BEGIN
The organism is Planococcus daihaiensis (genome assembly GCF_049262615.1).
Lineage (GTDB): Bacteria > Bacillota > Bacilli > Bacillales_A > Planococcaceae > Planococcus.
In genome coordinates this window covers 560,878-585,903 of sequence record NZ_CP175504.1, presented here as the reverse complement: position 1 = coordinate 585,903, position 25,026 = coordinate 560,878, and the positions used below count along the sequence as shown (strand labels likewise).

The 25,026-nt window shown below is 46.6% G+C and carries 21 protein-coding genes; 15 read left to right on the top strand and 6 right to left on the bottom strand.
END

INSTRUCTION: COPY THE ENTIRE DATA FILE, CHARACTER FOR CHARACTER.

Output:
The organism is Planococcus daihaiensis (genome assembly GCF_049262615.1).
Lineage (GTDB): Bacteria > Bacillota > Bacilli > Bacillales_A > Planococcaceae > Planococcus.
In genome coordinates this window covers 560,878-585,903 of sequence record NZ_CP175504.1, presented here as the reverse complement: position 1 = coordinate 585,903, position 25,026 = coordinate 560,878, and the positions used below count along the sequence as shown (strand labels likewise).

The 25,026-nt window shown below is 46.6% G+C and carries 21 protein-coding genes; 15 read left to right on the top strand and 6 right to left on the bottom strand.